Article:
public override object Value
{
    get
    {
        EnsureChildControls();
        InitialiseControls();
 
        _lookupData = new ExtendedLookupData();
        _lookupData.WebId = _webSourceId;
        _lookupData.ListId = _lookupListId;
        _lookupData.DisplayId = _displayColumnId;
        _lookupData.ValueId = _valueColumnId;
 
        if (_allowMultipleItemSelection)
        {
            SPFieldLookupValueCollection lookupValues = GetMultipleItemSelectionValues();
            AddLookupValuesToLookupData(lookupValues);
            return lookupValues;
        }
 
        SPFieldLookupValue lookupValue = GetSingleItemSelectionValue();
        if (lookupValue != null)
        {
            AddLookupValueToLookupData(lookupValue);
        }
        return lookupValue;
    }
    set
    {
    }
}

During the setter, a new ExtendedLookupData class is initialised and configured with the identifiers for the lookup list.

Where multiple items are permitted the GetMultipleItemSelectionValues method is called and the returned collection saved against the ExtendedLookupData object.

For single selection, the GetSingleItemSelectionValue method is called and, once again, the returned collection saved against the ExtendedLookupData object.

private SPFieldLookupValueCollection GetMultipleItemSelectionValues()
{
    SPFieldLookupValueCollection lookupValues = new SPFieldLookupValueCollection();
 
    if (gipLookupItems.SelectedIds == null || gipLookupItems.SelectedIds.Count > 0)
    {
        // From all available items, filter by the selected item ids.
        lookupValues.AddRange(from KeyValuePair<int, string> kvp in _itemDetails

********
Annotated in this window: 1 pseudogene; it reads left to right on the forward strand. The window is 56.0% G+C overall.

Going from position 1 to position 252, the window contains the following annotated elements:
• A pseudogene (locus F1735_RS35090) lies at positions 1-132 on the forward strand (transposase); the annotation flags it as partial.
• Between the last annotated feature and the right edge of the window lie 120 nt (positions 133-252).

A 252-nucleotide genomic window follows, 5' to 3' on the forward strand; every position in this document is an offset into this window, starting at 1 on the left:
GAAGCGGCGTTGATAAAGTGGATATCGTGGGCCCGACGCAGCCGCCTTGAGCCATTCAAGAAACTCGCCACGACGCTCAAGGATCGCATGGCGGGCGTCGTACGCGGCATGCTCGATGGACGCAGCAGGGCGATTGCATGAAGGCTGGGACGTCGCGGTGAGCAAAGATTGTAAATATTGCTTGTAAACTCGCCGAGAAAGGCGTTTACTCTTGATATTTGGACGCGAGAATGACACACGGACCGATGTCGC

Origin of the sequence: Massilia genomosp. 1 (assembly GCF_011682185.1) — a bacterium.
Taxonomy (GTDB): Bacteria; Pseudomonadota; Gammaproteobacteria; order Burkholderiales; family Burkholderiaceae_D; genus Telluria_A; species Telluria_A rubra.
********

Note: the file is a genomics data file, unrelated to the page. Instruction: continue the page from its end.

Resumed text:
where (from gip in gipLookupItems.SelectedIds.Cast<string>()
                                     where Convert.ToInt32(gip) == kvp.Key
                                     select gip).Contains(kvp.Key.ToString())
                              select new SPFieldLookupValue(kvp.Key, kvp.Value));
    }
 
    return lookupValues;
}

Here, the list of selected id values from the GroupItemPicker is queried against the _itemDetails variable (created during the InitialiseMultipleItemSelectionControls method) and where the id from the GroupItemPicker matches a key from _itemDetails a new LINQ object is created containing the id and the display value. Remember, the GroupItemPicker control does not expose the display property, only id and I don’t like to use reflection in case the underlying object changes.

The GetSingleItemSelectionValue method is a bit simpler:

private SPFieldLookupValue GetSingleItemSelectionValue()
{
    SPFieldLookupValue lookupValue = null;
 
    if (ddlLookupItems != null && !string.IsNullOrEmpty(ddlLookupItems.SelectedItem.Value))
    {
        lookupValue = new SPFieldLookupValue(Convert.ToInt32(ddlLookupItems.SelectedItem.Value), ddlLookupItems.SelectedItem.Text);
    }
 
    return lookupValue;
}

This method returns the selected id and display values from the single selection drop down list.

Part four of this post will continue with the creation of the custom hidden related field, Click here to view it.

One comment

  1. Wissem says:

    Thinks for your solution it’s very helpfull for me. but in my case i have to set the lookup field in allitem like in view with the link not all the xml file.